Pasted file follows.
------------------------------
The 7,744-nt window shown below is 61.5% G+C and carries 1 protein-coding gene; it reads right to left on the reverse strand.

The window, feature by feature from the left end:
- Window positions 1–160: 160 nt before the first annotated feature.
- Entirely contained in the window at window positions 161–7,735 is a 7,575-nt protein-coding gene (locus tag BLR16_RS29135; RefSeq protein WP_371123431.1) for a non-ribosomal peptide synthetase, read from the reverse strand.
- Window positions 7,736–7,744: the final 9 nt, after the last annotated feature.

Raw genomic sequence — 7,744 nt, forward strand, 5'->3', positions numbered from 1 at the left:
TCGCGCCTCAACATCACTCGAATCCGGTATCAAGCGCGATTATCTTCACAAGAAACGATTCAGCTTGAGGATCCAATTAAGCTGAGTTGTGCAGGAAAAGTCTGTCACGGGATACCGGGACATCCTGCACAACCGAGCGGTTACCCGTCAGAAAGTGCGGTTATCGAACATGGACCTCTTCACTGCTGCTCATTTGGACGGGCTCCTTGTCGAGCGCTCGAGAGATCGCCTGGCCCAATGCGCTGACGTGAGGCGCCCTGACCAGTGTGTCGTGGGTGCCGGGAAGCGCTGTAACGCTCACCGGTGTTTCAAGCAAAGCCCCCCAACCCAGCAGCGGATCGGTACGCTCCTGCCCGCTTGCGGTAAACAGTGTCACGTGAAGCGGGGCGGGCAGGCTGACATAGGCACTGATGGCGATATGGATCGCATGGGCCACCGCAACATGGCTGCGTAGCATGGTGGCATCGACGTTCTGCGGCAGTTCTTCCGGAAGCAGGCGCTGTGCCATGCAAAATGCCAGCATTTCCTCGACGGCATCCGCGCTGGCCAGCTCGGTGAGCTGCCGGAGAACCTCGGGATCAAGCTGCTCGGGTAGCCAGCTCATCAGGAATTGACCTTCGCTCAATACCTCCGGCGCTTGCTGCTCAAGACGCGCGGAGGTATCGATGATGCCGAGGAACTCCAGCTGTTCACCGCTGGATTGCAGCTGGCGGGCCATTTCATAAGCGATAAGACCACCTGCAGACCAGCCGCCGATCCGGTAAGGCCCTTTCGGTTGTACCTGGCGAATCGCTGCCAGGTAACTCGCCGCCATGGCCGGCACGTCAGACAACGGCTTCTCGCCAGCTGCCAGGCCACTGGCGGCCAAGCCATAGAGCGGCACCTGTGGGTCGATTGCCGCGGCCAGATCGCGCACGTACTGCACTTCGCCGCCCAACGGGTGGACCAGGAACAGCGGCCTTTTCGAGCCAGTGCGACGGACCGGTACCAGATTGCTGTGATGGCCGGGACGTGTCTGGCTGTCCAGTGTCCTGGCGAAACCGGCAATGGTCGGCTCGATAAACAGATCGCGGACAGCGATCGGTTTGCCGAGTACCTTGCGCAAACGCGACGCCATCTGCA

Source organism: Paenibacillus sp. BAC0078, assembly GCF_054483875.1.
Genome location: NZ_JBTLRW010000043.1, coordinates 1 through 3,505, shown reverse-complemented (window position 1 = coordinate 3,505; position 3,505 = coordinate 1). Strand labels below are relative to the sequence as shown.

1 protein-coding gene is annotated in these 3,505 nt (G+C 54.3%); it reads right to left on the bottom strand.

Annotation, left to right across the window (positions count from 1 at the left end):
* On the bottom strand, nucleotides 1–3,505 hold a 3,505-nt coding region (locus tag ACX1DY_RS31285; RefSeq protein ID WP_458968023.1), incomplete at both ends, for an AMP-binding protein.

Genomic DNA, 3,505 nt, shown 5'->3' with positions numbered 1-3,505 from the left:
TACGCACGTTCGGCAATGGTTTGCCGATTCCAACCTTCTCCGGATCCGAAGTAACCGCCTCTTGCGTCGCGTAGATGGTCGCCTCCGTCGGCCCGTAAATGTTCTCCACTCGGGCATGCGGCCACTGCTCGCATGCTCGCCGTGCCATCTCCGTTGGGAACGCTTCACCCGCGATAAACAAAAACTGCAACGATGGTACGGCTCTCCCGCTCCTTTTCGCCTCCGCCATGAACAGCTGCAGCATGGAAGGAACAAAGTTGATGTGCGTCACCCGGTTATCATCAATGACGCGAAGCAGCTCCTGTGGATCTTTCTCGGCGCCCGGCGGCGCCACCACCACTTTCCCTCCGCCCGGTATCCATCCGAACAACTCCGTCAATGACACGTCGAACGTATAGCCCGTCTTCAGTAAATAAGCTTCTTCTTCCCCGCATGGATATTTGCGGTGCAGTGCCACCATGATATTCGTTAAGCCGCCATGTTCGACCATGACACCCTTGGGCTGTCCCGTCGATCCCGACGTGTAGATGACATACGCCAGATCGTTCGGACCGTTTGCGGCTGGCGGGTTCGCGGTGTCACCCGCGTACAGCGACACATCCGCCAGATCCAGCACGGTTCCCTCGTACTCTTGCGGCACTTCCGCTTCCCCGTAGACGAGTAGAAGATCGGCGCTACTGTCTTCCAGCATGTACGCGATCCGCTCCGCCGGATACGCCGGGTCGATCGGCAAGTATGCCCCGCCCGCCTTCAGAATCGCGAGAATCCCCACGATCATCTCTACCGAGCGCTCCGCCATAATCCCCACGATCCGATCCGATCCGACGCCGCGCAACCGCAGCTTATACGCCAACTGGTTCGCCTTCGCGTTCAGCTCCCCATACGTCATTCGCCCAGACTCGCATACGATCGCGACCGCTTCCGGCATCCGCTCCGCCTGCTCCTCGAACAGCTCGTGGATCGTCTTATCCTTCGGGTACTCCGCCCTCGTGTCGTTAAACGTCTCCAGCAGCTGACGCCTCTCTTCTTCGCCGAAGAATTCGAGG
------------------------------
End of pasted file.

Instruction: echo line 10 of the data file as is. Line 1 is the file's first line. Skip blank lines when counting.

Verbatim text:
1 protein-coding gene is annotated in these 3,505 nt (G+C 54.3%); it reads right to left on the bottom strand.